my lamp burning,
my ear open to Thy calls,
my heart full of love,
my soul free.

Give me Thy grace to sanctify me,
Thy comforts to cheer,
Thy wisdom to teach,
Thy right hand to guide,
Thy counsel to instruct,
Thy law to judge,
Thy presence to stabilize.

May Thy fear by my awe,
Thy triumphs my joy.

~ adapted from Valley of Vision

 

Pure Puritan

January 20, 2011

What is your view of the Puritans?  If you are like many people you may not think much of them.

Tim Keller maintains that the Puritans offer us great practical insights. In an article for CCEF, titled Puritan Resources for Biblical Counseling, Keller elaborates on these insights:

  1. The Puritans were committed to the functional authority of the Scripture. For them it was the comprehensive manual for dealing with all problems of the heart.
  2. The Puritans developed a sophisticated and sensitive system of diagnosis for personal problems, distinguishing a variety of physical, spiritual, tempermental and demonic causes.
  3. The Puritans developed a remarkable balance in their treatment because they were not invested in any one ‘personality theory’ other than biblical teaching about the heart.
  4. The Puritans were realistic about difficulties of the Christian life, especially conflicts with remaining, indwelling sin.
  5. The Puritans looked not just at behavior but at underlying root motives and desires. Man is a worshipper; all problems grow out of ‘sinful imagination’ or idol manufacturing.
  6. The Puritans considered the essential spiritual remedy to be belief in the gospel, used in both repentance and the development of proper self-understanding.

Reading the Puritans is not always easy. But thanks to Banner of Truth Trust there are number of Puritan materials offered in revised editions. Many of them are abridged. Most, if not all of them, are translated into more contemporary English. Check out Puritan Paperbacks. These are rich resources for spiritual formation.

Ecstasy & Delight

December 16, 2009

Ecstasy and delight are essential to the believer’s soul and they promote sanctification.

We were not meant to live without spiritual exhilaration, and the Christian who goes for a long time without the experience of heart-warming will soon find himself tempted to have his emotions satisfied from earthly things and not, as he ought, from the Spirit of God. The soul is so constituted that it craves fulfillment from things outside itself and will embrace earthly joys for satisfaction when it cannot reach spiritual ones…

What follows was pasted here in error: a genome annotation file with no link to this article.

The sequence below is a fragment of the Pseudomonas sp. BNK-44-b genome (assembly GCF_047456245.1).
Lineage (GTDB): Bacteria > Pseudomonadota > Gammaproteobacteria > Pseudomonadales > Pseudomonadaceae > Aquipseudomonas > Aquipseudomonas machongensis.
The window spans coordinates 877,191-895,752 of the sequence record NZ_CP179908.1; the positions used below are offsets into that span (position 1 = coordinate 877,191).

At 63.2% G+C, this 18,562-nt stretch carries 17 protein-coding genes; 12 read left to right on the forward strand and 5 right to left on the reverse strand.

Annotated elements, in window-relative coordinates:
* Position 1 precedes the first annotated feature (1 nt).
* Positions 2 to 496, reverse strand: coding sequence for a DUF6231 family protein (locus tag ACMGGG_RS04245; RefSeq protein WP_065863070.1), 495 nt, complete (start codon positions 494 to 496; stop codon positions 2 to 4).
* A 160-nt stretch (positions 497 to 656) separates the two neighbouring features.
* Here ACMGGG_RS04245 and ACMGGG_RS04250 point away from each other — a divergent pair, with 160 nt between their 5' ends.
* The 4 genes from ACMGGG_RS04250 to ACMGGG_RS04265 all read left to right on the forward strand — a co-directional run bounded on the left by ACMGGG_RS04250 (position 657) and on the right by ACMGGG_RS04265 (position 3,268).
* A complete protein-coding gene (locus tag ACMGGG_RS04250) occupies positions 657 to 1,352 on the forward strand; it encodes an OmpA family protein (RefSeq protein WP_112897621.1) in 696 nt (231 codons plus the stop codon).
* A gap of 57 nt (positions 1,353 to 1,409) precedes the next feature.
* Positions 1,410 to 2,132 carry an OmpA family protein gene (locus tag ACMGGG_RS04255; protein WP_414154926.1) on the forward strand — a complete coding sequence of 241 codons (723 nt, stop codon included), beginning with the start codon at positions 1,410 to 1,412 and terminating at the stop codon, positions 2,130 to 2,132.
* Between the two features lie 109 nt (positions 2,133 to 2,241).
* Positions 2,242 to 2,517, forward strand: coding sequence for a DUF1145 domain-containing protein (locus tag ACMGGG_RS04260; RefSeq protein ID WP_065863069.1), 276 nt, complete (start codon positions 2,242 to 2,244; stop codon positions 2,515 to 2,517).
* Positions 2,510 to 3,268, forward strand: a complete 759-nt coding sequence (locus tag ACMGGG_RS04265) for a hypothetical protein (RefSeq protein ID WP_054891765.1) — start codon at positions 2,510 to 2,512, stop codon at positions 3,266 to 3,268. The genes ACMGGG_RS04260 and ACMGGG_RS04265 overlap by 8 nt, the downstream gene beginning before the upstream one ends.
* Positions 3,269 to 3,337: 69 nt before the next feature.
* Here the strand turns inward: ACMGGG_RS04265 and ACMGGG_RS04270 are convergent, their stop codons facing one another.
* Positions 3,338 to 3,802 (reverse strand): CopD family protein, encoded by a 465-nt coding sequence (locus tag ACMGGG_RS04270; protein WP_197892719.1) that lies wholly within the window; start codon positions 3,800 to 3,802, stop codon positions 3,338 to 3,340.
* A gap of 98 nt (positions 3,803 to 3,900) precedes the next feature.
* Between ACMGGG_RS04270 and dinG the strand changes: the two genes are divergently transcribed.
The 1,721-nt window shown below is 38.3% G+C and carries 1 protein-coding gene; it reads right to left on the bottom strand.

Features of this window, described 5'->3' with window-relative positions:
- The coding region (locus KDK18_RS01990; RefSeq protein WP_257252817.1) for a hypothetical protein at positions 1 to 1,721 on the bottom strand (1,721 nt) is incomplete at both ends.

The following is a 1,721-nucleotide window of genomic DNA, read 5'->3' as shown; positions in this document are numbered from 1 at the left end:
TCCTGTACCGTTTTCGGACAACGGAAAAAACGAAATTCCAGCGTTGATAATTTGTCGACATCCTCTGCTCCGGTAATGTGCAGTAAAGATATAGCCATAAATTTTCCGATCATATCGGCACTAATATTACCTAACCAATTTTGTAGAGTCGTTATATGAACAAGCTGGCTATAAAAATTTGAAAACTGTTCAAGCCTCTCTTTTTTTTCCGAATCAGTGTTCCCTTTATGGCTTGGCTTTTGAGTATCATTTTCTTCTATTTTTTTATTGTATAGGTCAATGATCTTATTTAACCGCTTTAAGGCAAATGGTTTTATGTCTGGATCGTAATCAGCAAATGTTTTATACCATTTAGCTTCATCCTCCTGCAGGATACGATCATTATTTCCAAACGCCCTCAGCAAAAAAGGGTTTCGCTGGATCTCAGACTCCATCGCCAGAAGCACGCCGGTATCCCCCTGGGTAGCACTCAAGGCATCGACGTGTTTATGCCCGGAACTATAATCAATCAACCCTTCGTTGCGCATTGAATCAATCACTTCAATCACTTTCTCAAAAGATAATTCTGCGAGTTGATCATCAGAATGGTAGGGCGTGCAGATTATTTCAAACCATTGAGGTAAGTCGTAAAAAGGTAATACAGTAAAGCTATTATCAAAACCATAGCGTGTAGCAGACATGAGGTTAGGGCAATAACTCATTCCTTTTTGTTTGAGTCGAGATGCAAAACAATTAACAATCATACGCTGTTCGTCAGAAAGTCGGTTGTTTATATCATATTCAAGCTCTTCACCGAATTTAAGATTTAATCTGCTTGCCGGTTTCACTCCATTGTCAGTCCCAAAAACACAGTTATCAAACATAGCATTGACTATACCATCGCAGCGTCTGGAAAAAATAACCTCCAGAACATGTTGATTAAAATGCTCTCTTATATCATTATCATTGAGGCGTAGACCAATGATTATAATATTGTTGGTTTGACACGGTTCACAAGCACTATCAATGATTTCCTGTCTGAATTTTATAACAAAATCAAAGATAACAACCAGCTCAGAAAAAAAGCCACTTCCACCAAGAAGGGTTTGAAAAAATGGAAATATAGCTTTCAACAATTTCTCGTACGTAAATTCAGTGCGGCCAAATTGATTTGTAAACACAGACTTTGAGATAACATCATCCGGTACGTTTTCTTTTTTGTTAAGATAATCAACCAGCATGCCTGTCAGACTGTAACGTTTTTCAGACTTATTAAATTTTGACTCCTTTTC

The believer is in spiritual danger if he allows himself to go for any length of time without tasting the love of Christ and savoring the felt comforts of a Savior’s presence. When Christ ceases to fill the heart with satisfaction, our souls will go in silent search of other lovers…

By the enjoyment of the love of Christ in the heart of a believer, we mean an experience of the “love of God shed abroad in our hearts by the Holy Ghost which is given to us” (Romans 5.5)… because the Lord has made himself accessible to us in the means of grace, it is our duty and privilege to seek this experience from Him in these means till we are made the joyful partakers of it.

– John Flavel (1630-1691)

heavens.jpg  

Am I now trying to win the approval of men, or of God?” – Galatians 1:10.   

 At this time of the year most of us see the opportunity for a new start. Whether you are one who makes New Years Resolutions or not, there seems to be the sense of “Do Over” that comes almost as soon as that ball drops in Times Square, and the Bowl season begins to make way for the roundball & puck.   

The question cited at the top of this post was posed by the Apostle Paul.  His question raises another, more fundamental question: Who are we to live to please?  I hope that question will be given consideration for this new year (and every year).  

It would not be appropriate to suppose Paul suggests that affirmation from the people around you is a bad thing. On many occasions he expresses his thankfulness for having been well received, for the friendships with many among whom he lived and ministered.  Yet, his question should remind us, as the Westminster Catechism says, “The primary purpose of man is to glorify and enjoy God”. 

While earning esteem at work, in your neighborhood, or among family members is often a good thing, Paul reminds us that when this is our driving motivation we are often out of accord with the very purpose for which we are created, and for which we are redeemed.   

So how do we know when we are falling into this? (Yes, when, not if.)   

The great English Puritan, Richard Baxter, provides us with some thoughts, and exhorts us: “See therefore that you live for God’s approval as that which you chiefly seek, and as that will suffice you.”

You may discover yourself by these signs: 

1. You will be careful to understand the Scripture, to know what pleases and displeases God

2. You will be more careful in the doing of every task, to fit it to the pleasure of God rather than men.

3. You will look to your hearts, and not only to your actions; to your goals, and thoughts, and the inward manner and degree.

4. You will look to secret duties as well as public, and to that which men do not see as well as those which they see.

5. You will revere your conscience, paying close attention to it, and not slighting it; when it tells you of God’s displeasure, it will disquiet you; when it tells you of His approval, it will comfort you.

6. Your pleasing men will be charitable for their good, and pious (holy) in order to please God, not proud and ambitious for your honor among men, nor impious against the pleasing of God.

7. Whether men are pleased or displeased, how they judge you or what they call you, will seem a small matter to you, as their own interests, in comparison to God’s judgment. You don’t live for them. You can bear their displeasure, and comments, if God is pleased. 

These will be your evidences.